(This article belongs to the Special Issue Modelling of Harbour and Coastal Structures)
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Open AccessArticle
Stability Assessment of Rubble Mound Breakwaters Using Extreme Learning Machine Models
J. Mar. Sci. Eng. 2019, 7(9), 312; https://doi.org/10.3390/jmse7090312 - 07 Sep 2019
Cited by 1
Abstract
The stability number of a breakwater can determine the armor unit’s weight, which is an important parameter in the breakwater design process. In this paper, a novel and simple machine learning approach is proposed to evaluate the stability of rubble-mound breakwaters by using [...] Read more.
The stability number of a breakwater can determine the armor unit’s weight, which is an important parameter in the breakwater design process. In this paper, a novel and simple machine learning approach is proposed to evaluate the stability of rubble-mound breakwaters by using Extreme Learning Machine (ELM) models. The data-driven stability assessment models were built based on a small size of training samples with a simple establishment procedure. By comparing them with other approaches, the simulation results showed that the proposed models had good assessment performances. The least user intervention and the good generalization ability could be seen as the advantages of using the stability assessment models. Full article
(This article belongs to the Special Issue Modelling of Harbour and Coastal Structures)
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Open AccessArticle
A Nourishment Performance Index for Beach Erosion/Accretion at Saadiyat Island in Abu Dhabi
J. Mar. Sci. Eng. 2019, 7(6), 173; https://doi.org/10.3390/jmse7060173 - 01 Jun 2019
Cited by 1
Abstract
The present paper proposes a methodology to optimise the design of a beach protection intervention at Saadiyat Island, of the Abu Dhabi city in the United Arab Emirates. In particular, a nourishment performance index (NPI) has been introduced to select among different design [...] Read more.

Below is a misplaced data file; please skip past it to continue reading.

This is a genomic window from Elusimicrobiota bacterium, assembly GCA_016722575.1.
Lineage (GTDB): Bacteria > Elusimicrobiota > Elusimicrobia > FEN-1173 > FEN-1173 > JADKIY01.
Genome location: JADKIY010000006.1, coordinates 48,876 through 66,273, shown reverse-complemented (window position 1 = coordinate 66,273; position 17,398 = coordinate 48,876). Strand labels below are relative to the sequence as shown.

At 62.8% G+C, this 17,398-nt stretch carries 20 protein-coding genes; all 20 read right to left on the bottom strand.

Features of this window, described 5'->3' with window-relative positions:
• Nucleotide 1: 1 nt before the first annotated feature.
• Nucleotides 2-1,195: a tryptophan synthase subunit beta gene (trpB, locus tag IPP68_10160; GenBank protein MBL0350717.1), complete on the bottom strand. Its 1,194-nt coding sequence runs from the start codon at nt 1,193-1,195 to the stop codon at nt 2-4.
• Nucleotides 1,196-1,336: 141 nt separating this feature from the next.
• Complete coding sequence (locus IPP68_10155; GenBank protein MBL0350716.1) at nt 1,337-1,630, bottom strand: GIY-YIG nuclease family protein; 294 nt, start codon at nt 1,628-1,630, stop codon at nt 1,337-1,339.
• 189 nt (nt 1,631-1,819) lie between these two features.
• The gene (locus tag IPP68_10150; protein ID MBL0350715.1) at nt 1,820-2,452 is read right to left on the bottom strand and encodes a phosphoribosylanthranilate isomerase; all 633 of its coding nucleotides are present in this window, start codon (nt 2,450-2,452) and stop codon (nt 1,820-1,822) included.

The present paper proposes a methodology to optimise the design of a beach protection intervention at Saadiyat Island, of the Abu Dhabi city in the United Arab Emirates. In particular, a nourishment performance index (NPI) has been introduced to select among different design alternatives of a coastal engineering intervention related to the ongoing development of the island. The NPI is based on general factors such as the initial volume of sand necessary for the nourishment, the beach surface loss after the intervention and the closure depth. The proposed index, properly integrated with a numerical simulation of the beach morphodynamics, is shown to be promising in the evaluation of the feasibility for the planned coastal defence interventions. The adoption of different design scenarios has showed that the NPI value depends mainly on the built nourishment shoreline. Full article
(This article belongs to the Special Issue Modelling of Harbour and Coastal Structures)
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Review

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Open AccessReview
Damage in Rubble Mound Breakwaters. Part I: Historical Review of Damage Models
J. Mar. Sci. Eng. 2020, 8(5), 317; https://doi.org/10.3390/jmse8050317 - 30 Apr 2020
Abstract
The term “damage” in rubble mound breakwaters is usually related to the foremost failure mode of this kind of coastal structures: their hydraulic instability. The characterization of the breakwater response against wave action was and will be the goal of hundreds of studies. [...] Read more.